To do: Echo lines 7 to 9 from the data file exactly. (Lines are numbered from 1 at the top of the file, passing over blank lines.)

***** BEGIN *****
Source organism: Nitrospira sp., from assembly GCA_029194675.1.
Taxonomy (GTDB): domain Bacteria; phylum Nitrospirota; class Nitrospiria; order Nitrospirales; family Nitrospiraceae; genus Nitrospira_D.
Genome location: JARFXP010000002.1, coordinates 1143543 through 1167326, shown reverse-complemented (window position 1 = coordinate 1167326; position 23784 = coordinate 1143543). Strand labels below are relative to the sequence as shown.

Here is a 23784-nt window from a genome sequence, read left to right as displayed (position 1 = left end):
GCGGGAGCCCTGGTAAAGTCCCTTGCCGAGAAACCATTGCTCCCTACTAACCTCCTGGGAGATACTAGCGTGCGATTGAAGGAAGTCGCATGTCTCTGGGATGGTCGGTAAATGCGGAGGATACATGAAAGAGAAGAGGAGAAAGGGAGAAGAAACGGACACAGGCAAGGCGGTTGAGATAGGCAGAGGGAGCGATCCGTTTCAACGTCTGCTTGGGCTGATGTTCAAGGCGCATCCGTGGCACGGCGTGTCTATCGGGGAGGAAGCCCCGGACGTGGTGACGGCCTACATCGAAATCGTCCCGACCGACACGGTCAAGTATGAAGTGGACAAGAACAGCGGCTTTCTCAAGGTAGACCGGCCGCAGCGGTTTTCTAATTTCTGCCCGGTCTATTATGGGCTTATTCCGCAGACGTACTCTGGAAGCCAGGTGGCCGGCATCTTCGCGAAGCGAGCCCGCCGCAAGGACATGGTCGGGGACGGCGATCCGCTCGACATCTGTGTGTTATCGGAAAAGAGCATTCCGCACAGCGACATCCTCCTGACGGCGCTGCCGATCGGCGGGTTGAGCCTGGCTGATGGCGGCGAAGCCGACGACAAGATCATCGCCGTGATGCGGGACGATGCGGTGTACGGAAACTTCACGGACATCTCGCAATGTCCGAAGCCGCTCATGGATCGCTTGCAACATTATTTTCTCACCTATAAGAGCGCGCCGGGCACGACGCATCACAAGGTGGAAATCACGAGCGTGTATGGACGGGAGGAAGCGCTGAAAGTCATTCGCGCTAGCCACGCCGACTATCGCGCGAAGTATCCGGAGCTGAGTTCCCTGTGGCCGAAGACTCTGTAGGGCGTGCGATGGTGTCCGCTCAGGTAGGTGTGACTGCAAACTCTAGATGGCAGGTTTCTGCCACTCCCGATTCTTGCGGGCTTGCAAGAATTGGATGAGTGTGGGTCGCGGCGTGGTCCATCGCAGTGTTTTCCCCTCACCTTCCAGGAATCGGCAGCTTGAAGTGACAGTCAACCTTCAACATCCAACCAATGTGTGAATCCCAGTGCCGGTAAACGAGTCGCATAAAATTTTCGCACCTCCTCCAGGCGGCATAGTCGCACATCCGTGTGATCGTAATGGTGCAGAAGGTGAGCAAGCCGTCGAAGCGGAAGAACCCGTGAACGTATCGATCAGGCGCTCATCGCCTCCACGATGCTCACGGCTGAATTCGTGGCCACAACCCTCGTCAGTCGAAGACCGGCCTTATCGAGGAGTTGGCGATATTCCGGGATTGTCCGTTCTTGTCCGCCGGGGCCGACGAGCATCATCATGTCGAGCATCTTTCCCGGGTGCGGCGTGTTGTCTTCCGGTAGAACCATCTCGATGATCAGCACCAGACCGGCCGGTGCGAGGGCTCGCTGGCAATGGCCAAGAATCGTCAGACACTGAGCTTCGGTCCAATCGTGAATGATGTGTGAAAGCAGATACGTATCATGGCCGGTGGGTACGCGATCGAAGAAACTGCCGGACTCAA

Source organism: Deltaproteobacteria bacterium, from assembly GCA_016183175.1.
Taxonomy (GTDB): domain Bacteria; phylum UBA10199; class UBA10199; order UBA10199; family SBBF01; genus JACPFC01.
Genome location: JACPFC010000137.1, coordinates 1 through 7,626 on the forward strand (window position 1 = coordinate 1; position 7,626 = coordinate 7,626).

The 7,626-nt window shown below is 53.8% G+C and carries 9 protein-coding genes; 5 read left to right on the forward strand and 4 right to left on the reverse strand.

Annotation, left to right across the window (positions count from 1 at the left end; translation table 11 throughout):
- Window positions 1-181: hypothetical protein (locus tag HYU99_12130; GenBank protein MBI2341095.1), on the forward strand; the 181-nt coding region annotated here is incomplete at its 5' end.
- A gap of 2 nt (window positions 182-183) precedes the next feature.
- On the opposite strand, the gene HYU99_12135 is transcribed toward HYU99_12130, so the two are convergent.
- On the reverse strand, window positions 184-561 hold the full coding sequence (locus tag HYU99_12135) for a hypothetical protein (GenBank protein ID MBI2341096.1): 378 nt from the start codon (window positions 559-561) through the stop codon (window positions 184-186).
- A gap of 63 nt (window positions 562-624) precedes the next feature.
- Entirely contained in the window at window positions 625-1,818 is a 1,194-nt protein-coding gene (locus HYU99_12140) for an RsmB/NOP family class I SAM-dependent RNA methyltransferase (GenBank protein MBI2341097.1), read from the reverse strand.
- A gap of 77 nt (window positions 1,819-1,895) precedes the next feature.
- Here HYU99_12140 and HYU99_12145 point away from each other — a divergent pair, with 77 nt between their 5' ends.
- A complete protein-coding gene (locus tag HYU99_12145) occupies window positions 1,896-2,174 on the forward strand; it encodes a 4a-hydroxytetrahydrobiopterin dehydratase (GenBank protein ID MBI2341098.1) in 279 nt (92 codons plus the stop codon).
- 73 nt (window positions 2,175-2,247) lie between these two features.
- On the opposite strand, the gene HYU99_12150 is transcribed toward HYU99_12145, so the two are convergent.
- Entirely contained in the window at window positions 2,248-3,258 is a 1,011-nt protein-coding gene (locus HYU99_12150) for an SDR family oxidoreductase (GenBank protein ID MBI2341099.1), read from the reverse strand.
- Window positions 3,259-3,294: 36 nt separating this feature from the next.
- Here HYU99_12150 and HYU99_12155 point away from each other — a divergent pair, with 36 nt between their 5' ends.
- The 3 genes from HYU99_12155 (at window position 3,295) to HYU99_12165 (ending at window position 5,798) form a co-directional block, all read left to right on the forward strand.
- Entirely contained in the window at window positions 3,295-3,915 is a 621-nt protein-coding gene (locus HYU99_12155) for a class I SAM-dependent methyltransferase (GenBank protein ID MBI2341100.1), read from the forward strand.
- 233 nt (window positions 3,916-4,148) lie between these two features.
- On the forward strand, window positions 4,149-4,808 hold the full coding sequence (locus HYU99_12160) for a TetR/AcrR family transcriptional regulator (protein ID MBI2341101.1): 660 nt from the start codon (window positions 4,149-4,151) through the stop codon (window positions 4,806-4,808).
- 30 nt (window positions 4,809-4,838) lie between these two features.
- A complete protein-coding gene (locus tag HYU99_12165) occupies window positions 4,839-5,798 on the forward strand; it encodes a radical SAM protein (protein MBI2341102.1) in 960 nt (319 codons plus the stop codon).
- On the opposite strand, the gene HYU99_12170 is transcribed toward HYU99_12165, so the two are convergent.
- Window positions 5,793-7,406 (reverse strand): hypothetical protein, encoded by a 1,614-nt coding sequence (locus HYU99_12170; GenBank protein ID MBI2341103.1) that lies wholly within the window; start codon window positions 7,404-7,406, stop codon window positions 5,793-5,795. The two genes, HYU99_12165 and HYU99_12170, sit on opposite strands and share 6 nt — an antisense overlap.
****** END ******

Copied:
Taxonomy (GTDB): domain Bacteria; phylum UBA10199; class UBA10199; order UBA10199; family SBBF01; genus JACPFC01.
Genome location: JACPFC010000137.1, coordinates 1 through 7,626 on the forward strand (window position 1 = coordinate 1; position 7,626 = coordinate 7,626).

The 7,626-nt window shown below is 53.8% G+C and carries 9 protein-coding genes; 5 read left to right on the forward strand and 4 right to left on the reverse strand.